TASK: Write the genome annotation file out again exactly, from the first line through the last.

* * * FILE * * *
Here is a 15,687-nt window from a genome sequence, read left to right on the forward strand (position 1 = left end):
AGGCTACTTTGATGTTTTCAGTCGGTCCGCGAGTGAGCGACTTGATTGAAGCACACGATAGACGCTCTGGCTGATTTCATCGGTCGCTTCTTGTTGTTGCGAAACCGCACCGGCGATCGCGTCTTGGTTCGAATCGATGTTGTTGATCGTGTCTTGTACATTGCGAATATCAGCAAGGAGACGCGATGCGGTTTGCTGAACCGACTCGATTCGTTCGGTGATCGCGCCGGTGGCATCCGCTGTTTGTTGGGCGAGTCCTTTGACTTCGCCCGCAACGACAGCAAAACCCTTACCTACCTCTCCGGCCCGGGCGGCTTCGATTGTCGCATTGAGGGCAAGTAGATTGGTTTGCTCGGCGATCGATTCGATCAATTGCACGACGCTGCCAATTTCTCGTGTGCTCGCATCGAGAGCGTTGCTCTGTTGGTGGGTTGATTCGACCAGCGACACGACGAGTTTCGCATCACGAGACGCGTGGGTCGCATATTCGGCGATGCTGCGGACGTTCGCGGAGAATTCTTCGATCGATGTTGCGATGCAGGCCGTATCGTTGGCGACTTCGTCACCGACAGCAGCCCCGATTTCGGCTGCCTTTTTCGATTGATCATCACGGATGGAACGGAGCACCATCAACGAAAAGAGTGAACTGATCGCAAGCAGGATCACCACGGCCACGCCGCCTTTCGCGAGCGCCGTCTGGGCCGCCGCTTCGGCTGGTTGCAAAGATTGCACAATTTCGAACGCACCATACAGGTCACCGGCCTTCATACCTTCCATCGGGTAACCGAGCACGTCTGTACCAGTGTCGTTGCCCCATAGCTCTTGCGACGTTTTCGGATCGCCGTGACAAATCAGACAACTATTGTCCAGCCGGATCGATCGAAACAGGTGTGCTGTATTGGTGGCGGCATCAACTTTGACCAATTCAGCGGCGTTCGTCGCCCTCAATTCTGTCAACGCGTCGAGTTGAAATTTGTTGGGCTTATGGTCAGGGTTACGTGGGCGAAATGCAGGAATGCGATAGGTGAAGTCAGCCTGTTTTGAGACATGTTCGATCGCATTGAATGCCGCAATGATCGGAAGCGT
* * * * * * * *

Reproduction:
Here is a 15,687-nt window from a genome sequence, read left to right on the forward strand (position 1 = left end):
AGGCTACTTTGATGTTTTCAGTCGGTCCGCGAGTGAGCGACTTGATTGAAGCACACGATAGACGCTCTGGCTGATTTCATCGGTCGCTTCTTGTTGTTGCGAAACCGCACCGGCGATCGCGTCTTGGTTCGAATCGATGTTGTTGATCGTGTCTTGTACATTGCGAATATCAGCAAGGAGACGCGATGCGGTTTGCTGAACCGACTCGATTCGTTCGGTGATCGCGCCGGTGGCATCCGCTGTTTGTTGGGCGAGTCCTTTGACTTCGCCCGCAACGACAGCAAAACCCTTACCTACCTCTCCGGCCCGGGCGGCTTCGATTGTCGCATTGAGGGCAAGTAGATTGGTTTGCTCGGCGATCGATTCGATCAATTGCACGACGCTGCCAATTTCTCGTGTGCTCGCATCGAGAGCGTTGCTCTGTTGGTGGGTTGATTCGACCAGCGACACGACGAGTTTCGCATCACGAGACGCGTGGGTCGCATATTCGGCGATGCTGCGGACGTTCGCGGAGAATTCTTCGATCGATGTTGCGATGCAGGCCGTATCGTTGGCGACTTCGTCACCGACAGCAGCCCCGATTTCGGCTGCCTTTTTCGATTGATCATCACGGATGGAACGGAGCACCATCAACGAAAAGAGTGAACTGATCGCAAGCAGGATCACCACGGCCACGCCGCCTTTCGCGAGCGCCGTCTGGGCCGCCGCTTCGGCTGGTTGCAAAGATTGCACAATTTCGAACGCACCATACAGGTCACCGGCCTTCATACCTTCCATCGGGTAACCGAGCACGTCTGTACCAGTGTCGTTGCCCCATAGCTCTTGCGACGTTTTCGGATCGCCGTGACAAATCAGACAACTATTGTCCAGCCGGATCGATCGAAACAGGTGTGCTGTATTGGTGGCGGCATCAACTTTGACCAATTCAGCGGCGTTCGTCGCCCTCAATTCTGTCAACGCGTCGAGTTGAAATTTGTTGGGCTTATGGTCAGGGTTACGTGGGCGAAATGCAGGAATGCGATAGGTGAAGTCAGCCTGTTTTGAGACATGTTCGATCGCATTGAATGCCGCAATGATCGGAAGCGT